|Pathology Photo of the Day - "On a WHIM"
Dr Sampurna Roy MD June 2016
|The acronym WHIM includes:
W = Warts,
H = Hypogammaglobulinemia,
I = Infections, and
M = Myelokathexis.
The WHIM syndrome is a rare, autosomal dominant primary immunodeficiency disorder.
In 1990, clinical manifestations of warts (W), hypogammaglobulinaemia (H), bacterial infections (I), and myelokathexis (M) were noted in a family including a father and his two daughters, and Wetzler et al proposed that these features characterized a new disorder and introduced the name WHIM syndrome.
Warts- Patients may present with numerous warts -Human papillomavirus (HPV) infection.
Venereal wart may result in cervical and vulval premalignant dysplasia.
Hypogammaglobulinemia- It is associated with recurrent upper respiratory infections (sinusitis, tonsillitis, otitis media, pneumonia).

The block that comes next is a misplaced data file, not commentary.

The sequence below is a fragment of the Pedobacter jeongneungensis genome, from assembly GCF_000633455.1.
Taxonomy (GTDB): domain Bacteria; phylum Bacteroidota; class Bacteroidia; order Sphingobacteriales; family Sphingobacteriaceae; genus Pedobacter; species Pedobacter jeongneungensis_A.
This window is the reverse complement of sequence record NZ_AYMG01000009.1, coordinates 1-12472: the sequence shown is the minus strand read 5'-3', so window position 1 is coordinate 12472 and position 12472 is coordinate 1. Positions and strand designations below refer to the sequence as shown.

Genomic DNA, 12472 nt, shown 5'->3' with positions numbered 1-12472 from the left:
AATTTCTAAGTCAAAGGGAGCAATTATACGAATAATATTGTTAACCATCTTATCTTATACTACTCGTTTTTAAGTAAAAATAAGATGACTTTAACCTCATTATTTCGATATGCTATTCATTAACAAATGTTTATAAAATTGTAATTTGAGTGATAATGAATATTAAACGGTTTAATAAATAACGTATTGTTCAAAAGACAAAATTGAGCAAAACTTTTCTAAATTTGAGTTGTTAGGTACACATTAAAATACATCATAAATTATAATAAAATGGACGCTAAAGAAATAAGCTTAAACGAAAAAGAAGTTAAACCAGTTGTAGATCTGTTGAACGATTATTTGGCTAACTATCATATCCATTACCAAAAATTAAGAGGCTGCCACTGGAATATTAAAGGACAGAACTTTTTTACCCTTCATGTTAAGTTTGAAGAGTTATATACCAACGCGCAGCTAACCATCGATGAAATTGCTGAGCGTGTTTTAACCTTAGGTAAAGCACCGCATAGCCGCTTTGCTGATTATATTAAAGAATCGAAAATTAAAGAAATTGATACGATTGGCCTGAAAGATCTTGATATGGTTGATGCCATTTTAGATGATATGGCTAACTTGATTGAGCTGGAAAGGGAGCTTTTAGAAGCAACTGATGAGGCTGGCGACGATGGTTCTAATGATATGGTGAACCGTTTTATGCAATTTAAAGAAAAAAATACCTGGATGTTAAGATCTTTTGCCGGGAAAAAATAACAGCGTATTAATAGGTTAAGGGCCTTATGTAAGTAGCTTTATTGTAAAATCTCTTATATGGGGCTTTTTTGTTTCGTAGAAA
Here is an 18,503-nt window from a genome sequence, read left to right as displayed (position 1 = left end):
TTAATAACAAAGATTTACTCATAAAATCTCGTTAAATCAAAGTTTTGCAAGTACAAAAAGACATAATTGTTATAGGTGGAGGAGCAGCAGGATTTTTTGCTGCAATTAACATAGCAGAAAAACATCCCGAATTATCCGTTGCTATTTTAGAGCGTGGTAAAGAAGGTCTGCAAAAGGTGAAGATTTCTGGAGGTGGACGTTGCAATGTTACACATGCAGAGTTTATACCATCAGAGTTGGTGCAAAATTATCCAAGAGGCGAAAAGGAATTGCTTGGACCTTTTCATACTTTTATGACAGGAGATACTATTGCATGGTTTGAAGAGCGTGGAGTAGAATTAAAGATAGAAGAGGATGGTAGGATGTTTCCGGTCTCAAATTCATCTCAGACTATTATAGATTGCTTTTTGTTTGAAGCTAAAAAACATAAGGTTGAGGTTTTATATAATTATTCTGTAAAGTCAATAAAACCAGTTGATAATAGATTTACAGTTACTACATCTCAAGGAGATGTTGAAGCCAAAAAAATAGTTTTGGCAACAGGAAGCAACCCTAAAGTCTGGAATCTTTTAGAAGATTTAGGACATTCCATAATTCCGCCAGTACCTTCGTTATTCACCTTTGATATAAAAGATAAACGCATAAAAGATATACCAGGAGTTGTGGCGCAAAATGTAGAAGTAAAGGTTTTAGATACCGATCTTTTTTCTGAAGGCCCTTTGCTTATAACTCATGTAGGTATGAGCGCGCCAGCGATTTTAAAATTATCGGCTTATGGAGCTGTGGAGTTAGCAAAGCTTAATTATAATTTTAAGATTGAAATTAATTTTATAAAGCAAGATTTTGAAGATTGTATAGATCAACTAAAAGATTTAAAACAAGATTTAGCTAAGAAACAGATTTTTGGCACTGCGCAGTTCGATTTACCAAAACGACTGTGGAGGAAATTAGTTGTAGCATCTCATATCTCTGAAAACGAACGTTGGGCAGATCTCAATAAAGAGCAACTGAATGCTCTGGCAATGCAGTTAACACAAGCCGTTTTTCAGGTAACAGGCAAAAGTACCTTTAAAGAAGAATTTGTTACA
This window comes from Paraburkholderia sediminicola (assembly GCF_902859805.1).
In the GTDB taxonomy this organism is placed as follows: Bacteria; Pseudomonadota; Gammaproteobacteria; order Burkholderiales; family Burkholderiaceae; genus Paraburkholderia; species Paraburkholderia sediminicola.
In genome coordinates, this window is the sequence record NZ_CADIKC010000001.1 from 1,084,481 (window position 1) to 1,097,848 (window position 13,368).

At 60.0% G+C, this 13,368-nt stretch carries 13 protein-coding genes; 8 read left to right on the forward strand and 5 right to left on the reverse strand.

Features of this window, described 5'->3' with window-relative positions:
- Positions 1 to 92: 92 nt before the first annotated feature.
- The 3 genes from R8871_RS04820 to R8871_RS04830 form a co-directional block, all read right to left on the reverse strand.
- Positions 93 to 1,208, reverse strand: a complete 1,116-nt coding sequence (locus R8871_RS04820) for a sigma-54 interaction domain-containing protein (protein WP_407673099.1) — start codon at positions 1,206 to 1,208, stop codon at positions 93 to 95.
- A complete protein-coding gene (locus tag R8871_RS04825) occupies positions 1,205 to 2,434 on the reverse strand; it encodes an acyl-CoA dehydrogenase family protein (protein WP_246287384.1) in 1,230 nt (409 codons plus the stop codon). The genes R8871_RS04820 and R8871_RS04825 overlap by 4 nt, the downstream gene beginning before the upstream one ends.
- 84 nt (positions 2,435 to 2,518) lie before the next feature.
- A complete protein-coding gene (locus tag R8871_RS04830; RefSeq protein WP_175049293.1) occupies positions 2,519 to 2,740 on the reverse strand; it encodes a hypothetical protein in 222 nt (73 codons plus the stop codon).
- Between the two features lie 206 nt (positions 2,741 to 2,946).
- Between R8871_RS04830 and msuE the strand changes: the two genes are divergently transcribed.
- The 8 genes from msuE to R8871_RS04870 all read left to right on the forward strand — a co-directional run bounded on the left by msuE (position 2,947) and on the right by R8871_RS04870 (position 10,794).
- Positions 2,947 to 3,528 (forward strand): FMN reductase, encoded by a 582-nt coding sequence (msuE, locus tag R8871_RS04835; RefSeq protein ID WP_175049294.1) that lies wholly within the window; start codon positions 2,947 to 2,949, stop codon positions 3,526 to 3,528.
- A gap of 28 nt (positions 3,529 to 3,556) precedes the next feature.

Myelokathexis - In 1964, Zuelzer used a new term "Myelokathexis" to describe chronic peripheral neutropenia in the presence of increased neutrophils of distinct morphology in the bone marrow.
Bizarre looking hypersegmented neutrophil.
Chronic neutropenia and hypercellular bone marrow represent defective release of marrow cells into the peripheral stream.
Fever or other stress related factors can cause increase in the release of neutrophils.
The hypermature neutrophils have a bizarre appearance.
Most neutrophils are hypersegmented with four or five nuclear lobules. In some cells, the filaments connecting the nuclear lobes are long.
Examination of bone marrow smear shows morphological abnormalities of mature neutrophils strongly suggestive of myelokathexis.
Diagnosis of WHIM syndrome is confirmed by molecular analysis.
Mutation was identified in the gene encoding CXCR4, the CXCL12 (or SDF-1) chemokine receptor.
It controls cell adhesion to the marrow stroma and regulates mature leukocytes release from the bone marrow.
Epstein-Barr virus-associated T-lymphoproliferative disease with hemophagocytic syndrome, followed by fatal intestinal B lymphoma in a young adult female with WHIM syndrome. Warts,hypogammaglobulinemia, infections, and myelokathexis.
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